Tuesday, June 24, 2008

"What you think of me is none of my business"

That is one of my favorite sayings. It comes from a book by the same name from author and motivator, Shakti Gawan.
On the other hand, though, is being grateful for the opinions of others as a way to balance your inner self. Take the criticism and the compliments both and use them as tools in your personal growth. Read a little more about the gratitude side from Wes Hopper, below:

Other People's Opinions

"Favor and disgrace are equally problematic.
Favor lifts you up; disgrace knocks you down.
Either one depends on the opinions of others,
and causes you to depart from your center."

- - Tao Te Ching
I'm always amazed at how much real wisdom was known and written a long time ago. We get so involved in the newest technology and scientific discoveries that we tend to think that our generation must be really smart compared to those poor ignorant souls of the past.

Well, being smart and being wise are two very different things! There's a reason why many ancient teachings are called "wisdom traditions" and not "smart traditions." In my experience, smart can get you into a lot of trouble, wisdom can keep you out.

The quotation from the Tao Te Ching that I have above is over 2,600 years old, but its wisdom is timeless. One way in which we can have a very emotionally upsetting life is to allow ourself to depend on others for our self esteem.

I think that we all know that we can't let the negative comments of others get to us. We learn from experience to "shake it off" and go forward. But, as the Tao points out, we need to be just as unaffected by compliments as we are by criticism!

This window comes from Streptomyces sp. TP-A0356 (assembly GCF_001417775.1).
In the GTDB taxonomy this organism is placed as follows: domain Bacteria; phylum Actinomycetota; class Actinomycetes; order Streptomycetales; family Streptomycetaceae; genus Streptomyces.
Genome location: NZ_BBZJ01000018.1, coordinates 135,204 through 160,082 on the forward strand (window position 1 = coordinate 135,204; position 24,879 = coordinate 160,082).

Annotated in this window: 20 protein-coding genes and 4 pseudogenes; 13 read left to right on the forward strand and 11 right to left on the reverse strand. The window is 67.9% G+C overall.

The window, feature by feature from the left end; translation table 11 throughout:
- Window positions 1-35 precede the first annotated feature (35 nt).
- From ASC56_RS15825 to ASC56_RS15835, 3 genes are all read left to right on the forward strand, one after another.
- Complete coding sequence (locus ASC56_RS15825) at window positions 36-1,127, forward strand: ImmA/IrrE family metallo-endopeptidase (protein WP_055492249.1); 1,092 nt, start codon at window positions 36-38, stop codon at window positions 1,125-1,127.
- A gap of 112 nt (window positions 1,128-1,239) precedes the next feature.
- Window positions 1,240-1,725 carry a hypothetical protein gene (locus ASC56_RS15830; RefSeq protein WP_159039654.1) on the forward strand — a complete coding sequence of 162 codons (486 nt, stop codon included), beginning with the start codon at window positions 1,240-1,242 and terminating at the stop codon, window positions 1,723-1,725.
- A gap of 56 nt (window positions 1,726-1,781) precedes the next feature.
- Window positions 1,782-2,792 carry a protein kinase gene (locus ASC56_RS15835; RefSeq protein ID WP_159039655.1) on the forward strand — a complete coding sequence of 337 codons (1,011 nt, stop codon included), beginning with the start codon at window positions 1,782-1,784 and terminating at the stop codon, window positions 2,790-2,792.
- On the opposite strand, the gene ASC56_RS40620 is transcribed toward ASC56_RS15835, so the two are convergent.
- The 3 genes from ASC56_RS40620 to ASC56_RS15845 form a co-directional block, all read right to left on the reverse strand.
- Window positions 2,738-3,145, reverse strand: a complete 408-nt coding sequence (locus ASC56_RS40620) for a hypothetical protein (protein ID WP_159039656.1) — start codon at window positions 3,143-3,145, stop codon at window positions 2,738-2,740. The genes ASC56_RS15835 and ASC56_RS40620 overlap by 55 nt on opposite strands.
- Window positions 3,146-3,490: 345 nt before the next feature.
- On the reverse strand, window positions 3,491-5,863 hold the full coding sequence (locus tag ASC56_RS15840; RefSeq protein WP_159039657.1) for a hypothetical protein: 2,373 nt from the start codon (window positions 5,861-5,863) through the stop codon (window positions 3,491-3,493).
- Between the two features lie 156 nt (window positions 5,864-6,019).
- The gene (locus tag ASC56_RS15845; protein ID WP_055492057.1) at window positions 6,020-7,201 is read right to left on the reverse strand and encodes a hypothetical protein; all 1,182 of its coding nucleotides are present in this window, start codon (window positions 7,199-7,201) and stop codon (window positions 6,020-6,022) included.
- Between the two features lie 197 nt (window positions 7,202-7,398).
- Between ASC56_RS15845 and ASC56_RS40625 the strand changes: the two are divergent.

Why should that be? We all love compliments, right? But compliments can be addictive and actually make us more vulnerable to criticism, if we depend on them for positive reinforcement. Because, as the Tao says, we are depending on the opinion of others and departing from our center. Our self esteem should rise up out of the center of ourselves, in our confidence that we are doing our best, and that we're just fine.

Compliment addiction can also distract us from our purpose in life if we begin to do what we know will bring compliments rather than doing what we know is truly ours to do. Look at the lives of the people who have really accomplished something magnificent and you will see that they had to be indifferent to both criticism and compliments to pursue their dream. They stayed true to their center.

From a gratitude standpoint we can be equally grateful for compliments and criticism, seeing each as an input that we can examine and, if we choose, use as feedback to improve. But if we use either one to determine how we feel about ourselves, then we're in trouble.

Is there anything in your life that you're not doing because of potential criticism? Is there anything that you are doing that you'd rather not, but you don't want to give up the compliments? That's something to think about.

In gratitude,

PS - Remember to go to dailygratitude.com and give us your comments.
© 2008 Wes Hopper. All rights reserved.
Feel free to pass the above in its entirety to anyone you wish.

1 comment:

HermitJim said...

Hey Cat...thanks for posting such an interesting topic. These kinds of things make us stop and think...or should. As you know, I am a firm believer that this kind of thinking can help us all live better lives.

Great post! I enjoyed it